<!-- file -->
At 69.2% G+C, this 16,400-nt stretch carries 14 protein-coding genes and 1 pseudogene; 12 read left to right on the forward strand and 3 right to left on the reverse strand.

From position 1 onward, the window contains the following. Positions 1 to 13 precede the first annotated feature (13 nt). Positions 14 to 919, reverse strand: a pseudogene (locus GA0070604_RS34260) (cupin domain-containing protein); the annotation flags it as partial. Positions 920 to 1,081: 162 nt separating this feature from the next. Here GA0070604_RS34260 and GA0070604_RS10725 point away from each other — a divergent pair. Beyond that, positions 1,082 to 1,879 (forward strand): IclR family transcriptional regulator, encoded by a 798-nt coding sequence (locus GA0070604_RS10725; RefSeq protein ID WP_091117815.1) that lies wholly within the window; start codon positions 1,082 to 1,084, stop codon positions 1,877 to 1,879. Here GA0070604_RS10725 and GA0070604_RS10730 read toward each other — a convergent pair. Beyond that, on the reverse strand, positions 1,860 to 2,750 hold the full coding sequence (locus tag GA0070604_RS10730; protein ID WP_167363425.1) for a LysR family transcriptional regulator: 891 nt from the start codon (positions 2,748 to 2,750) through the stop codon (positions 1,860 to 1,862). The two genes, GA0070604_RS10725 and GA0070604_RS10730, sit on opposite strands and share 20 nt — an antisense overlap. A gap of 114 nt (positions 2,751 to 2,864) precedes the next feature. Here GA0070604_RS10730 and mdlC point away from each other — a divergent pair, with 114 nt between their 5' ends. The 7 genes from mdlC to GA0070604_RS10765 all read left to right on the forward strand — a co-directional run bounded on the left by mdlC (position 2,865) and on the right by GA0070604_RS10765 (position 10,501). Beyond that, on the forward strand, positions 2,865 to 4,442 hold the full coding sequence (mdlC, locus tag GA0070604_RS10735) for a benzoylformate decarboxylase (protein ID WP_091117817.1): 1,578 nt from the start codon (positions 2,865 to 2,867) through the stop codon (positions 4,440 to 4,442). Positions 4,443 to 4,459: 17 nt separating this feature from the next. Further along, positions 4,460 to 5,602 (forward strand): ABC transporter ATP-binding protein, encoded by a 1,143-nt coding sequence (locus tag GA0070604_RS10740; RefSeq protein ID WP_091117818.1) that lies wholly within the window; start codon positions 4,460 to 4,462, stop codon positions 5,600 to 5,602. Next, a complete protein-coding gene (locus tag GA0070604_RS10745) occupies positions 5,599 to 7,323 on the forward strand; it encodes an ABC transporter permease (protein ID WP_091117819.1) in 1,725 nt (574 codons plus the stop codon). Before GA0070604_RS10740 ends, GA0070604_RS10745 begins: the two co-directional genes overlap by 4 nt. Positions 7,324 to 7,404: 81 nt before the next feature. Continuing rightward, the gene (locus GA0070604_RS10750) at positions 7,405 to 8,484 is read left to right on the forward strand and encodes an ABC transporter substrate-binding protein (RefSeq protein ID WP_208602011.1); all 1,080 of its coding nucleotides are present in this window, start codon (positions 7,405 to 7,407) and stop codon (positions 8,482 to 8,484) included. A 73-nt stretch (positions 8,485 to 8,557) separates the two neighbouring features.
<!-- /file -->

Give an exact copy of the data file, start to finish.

At 69.2% G+C, this 16,400-nt stretch carries 14 protein-coding genes and 1 pseudogene; 12 read left to right on the forward strand and 3 right to left on the reverse strand.

From position 1 onward, the window contains the following. Positions 1 to 13 precede the first annotated feature (13 nt). Positions 14 to 919, reverse strand: a pseudogene (locus GA0070604_RS34260) (cupin domain-containing protein); the annotation flags it as partial. Positions 920 to 1,081: 162 nt separating this feature from the next. Here GA0070604_RS34260 and GA0070604_RS10725 point away from each other — a divergent pair. Beyond that, positions 1,082 to 1,879 (forward strand): IclR family transcriptional regulator, encoded by a 798-nt coding sequence (locus GA0070604_RS10725; RefSeq protein ID WP_091117815.1) that lies wholly within the window; start codon positions 1,082 to 1,084, stop codon positions 1,877 to 1,879. Here GA0070604_RS10725 and GA0070604_RS10730 read toward each other — a convergent pair. Beyond that, on the reverse strand, positions 1,860 to 2,750 hold the full coding sequence (locus tag GA0070604_RS10730; protein ID WP_167363425.1) for a LysR family transcriptional regulator: 891 nt from the start codon (positions 2,748 to 2,750) through the stop codon (positions 1,860 to 1,862). The two genes, GA0070604_RS10725 and GA0070604_RS10730, sit on opposite strands and share 20 nt — an antisense overlap. A gap of 114 nt (positions 2,751 to 2,864) precedes the next feature. Here GA0070604_RS10730 and mdlC point away from each other — a divergent pair, with 114 nt between their 5' ends. The 7 genes from mdlC to GA0070604_RS10765 all read left to right on the forward strand — a co-directional run bounded on the left by mdlC (position 2,865) and on the right by GA0070604_RS10765 (position 10,501). Beyond that, on the forward strand, positions 2,865 to 4,442 hold the full coding sequence (mdlC, locus tag GA0070604_RS10735) for a benzoylformate decarboxylase (protein ID WP_091117817.1): 1,578 nt from the start codon (positions 2,865 to 2,867) through the stop codon (positions 4,440 to 4,442). Positions 4,443 to 4,459: 17 nt separating this feature from the next. Further along, positions 4,460 to 5,602 (forward strand): ABC transporter ATP-binding protein, encoded by a 1,143-nt coding sequence (locus tag GA0070604_RS10740; RefSeq protein ID WP_091117818.1) that lies wholly within the window; start codon positions 4,460 to 4,462, stop codon positions 5,600 to 5,602. Next, a complete protein-coding gene (locus tag GA0070604_RS10745) occupies positions 5,599 to 7,323 on the forward strand; it encodes an ABC transporter permease (protein ID WP_091117819.1) in 1,725 nt (574 codons plus the stop codon). Before GA0070604_RS10740 ends, GA0070604_RS10745 begins: the two co-directional genes overlap by 4 nt. Positions 7,324 to 7,404: 81 nt before the next feature. Continuing rightward, the gene (locus GA0070604_RS10750) at positions 7,405 to 8,484 is read left to right on the forward strand and encodes an ABC transporter substrate-binding protein (RefSeq protein ID WP_208602011.1); all 1,080 of its coding nucleotides are present in this window, start codon (positions 7,405 to 7,407) and stop codon (positions 8,482 to 8,484) included. A 73-nt stretch (positions 8,485 to 8,557) separates the two neighbouring features.